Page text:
..., but can you say dragon?
As the article notes, this is not the first example of the type discovered, just the best condition of the known examples. Which lends support to the historical nature of human communication techniques, specifically that known to modern humans as the "meme". Consider ...
In the misty pre-history of pre-Roman Britain, some tribe discovers a similar example of this same type fossil, includes it with the other tribal iconography and develops a ritual to surround it (What? You don't really think shamans were somehow less likely to promote their own job security then are their modern descendants, do you?). Thus is born the legend that culminates (at least in part) with the Arthurian tales of draconic power supporting dynastic legitimacy.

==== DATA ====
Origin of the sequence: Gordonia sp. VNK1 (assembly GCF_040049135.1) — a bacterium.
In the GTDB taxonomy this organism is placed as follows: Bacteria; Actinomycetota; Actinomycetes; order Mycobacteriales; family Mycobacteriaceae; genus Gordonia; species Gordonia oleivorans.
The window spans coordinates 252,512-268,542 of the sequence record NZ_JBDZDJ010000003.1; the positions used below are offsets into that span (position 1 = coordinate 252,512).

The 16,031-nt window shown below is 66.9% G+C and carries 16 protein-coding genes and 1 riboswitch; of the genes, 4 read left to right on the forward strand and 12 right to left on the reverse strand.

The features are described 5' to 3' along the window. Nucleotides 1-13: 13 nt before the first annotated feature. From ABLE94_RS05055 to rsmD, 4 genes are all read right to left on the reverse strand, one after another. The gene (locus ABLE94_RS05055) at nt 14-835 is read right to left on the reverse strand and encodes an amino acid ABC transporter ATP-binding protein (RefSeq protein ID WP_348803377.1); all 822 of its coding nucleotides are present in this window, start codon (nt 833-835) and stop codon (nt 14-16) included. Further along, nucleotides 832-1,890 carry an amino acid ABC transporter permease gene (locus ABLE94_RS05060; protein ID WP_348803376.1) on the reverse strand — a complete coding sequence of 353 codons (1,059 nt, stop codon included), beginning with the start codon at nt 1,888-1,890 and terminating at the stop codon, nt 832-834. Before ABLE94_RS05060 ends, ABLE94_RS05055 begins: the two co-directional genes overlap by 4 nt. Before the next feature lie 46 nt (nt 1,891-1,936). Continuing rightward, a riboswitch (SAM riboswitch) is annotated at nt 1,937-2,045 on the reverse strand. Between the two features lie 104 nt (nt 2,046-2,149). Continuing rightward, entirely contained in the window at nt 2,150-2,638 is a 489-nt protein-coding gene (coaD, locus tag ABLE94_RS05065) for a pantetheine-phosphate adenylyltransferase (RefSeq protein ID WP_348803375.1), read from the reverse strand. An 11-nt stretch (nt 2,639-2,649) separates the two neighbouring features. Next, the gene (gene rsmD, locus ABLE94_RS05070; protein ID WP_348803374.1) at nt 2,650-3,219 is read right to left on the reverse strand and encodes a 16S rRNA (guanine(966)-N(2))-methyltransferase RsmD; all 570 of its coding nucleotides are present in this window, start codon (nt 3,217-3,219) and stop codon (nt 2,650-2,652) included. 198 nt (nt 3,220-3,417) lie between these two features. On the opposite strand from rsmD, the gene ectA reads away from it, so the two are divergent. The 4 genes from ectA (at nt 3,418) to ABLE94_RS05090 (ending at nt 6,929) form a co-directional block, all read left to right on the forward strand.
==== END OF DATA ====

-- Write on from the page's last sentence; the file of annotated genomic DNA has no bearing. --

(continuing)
All speculation on my part, of course, but not too unrealistic I fancy. Stripped of it's regalia, the underlying meme process is quite clear, I think. The principal difference being that modern communication technology accelerates the meme dispersion process while modern research infrastructure makes deconstruction of a meme a much easier/rapid and more wide-spread event.
LiveScience link via Charles Johnson.